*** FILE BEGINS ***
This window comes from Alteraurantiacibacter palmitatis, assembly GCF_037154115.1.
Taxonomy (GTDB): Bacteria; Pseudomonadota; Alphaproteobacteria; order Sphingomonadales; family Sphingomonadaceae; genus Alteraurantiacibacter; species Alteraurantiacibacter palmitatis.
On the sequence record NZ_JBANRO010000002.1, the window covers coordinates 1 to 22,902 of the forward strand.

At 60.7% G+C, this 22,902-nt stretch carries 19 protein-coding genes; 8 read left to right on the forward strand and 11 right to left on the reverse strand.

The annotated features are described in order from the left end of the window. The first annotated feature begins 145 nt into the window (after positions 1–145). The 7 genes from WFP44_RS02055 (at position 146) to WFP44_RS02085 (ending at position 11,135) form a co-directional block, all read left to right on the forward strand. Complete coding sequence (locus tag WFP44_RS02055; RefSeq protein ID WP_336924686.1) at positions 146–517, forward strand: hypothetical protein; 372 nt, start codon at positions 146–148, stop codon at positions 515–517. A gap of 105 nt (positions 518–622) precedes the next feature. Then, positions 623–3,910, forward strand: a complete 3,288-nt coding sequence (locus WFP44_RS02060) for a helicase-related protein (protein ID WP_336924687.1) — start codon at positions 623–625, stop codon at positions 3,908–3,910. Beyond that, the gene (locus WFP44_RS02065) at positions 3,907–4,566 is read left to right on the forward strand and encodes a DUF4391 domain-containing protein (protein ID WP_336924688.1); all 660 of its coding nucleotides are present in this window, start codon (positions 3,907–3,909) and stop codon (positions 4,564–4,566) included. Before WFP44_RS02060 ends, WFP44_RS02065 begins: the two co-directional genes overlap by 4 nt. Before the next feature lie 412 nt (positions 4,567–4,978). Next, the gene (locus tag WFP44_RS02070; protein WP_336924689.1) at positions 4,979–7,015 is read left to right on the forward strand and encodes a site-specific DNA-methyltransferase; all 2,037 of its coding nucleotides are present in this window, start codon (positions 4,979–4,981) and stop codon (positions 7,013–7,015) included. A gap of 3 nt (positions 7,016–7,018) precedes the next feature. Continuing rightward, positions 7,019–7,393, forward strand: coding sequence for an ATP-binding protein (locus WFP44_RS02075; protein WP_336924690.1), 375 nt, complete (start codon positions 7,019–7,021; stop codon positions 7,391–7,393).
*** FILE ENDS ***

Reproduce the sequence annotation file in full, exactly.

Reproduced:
This window comes from Alteraurantiacibacter palmitatis, assembly GCF_037154115.1.
Taxonomy (GTDB): Bacteria; Pseudomonadota; Alphaproteobacteria; order Sphingomonadales; family Sphingomonadaceae; genus Alteraurantiacibacter; species Alteraurantiacibacter palmitatis.
On the sequence record NZ_JBANRO010000002.1, the window covers coordinates 1 to 22,902 of the forward strand.

At 60.7% G+C, this 22,902-nt stretch carries 19 protein-coding genes; 8 read left to right on the forward strand and 11 right to left on the reverse strand.

The annotated features are described in order from the left end of the window. The first annotated feature begins 145 nt into the window (after positions 1–145). The 7 genes from WFP44_RS02055 (at position 146) to WFP44_RS02085 (ending at position 11,135) form a co-directional block, all read left to right on the forward strand. Complete coding sequence (locus tag WFP44_RS02055; RefSeq protein ID WP_336924686.1) at positions 146–517, forward strand: hypothetical protein; 372 nt, start codon at positions 146–148, stop codon at positions 515–517. A gap of 105 nt (positions 518–622) precedes the next feature. Then, positions 623–3,910, forward strand: a complete 3,288-nt coding sequence (locus WFP44_RS02060) for a helicase-related protein (protein ID WP_336924687.1) — start codon at positions 623–625, stop codon at positions 3,908–3,910. Beyond that, the gene (locus WFP44_RS02065) at positions 3,907–4,566 is read left to right on the forward strand and encodes a DUF4391 domain-containing protein (protein ID WP_336924688.1); all 660 of its coding nucleotides are present in this window, start codon (positions 3,907–3,909) and stop codon (positions 4,564–4,566) included. Before WFP44_RS02060 ends, WFP44_RS02065 begins: the two co-directional genes overlap by 4 nt. Before the next feature lie 412 nt (positions 4,567–4,978). Next, the gene (locus tag WFP44_RS02070; protein WP_336924689.1) at positions 4,979–7,015 is read left to right on the forward strand and encodes a site-specific DNA-methyltransferase; all 2,037 of its coding nucleotides are present in this window, start codon (positions 4,979–4,981) and stop codon (positions 7,013–7,015) included. A gap of 3 nt (positions 7,016–7,018) precedes the next feature. Continuing rightward, positions 7,019–7,393, forward strand: coding sequence for an ATP-binding protein (locus WFP44_RS02075; protein WP_336924690.1), 375 nt, complete (start codon positions 7,019–7,021; stop codon positions 7,391–7,393).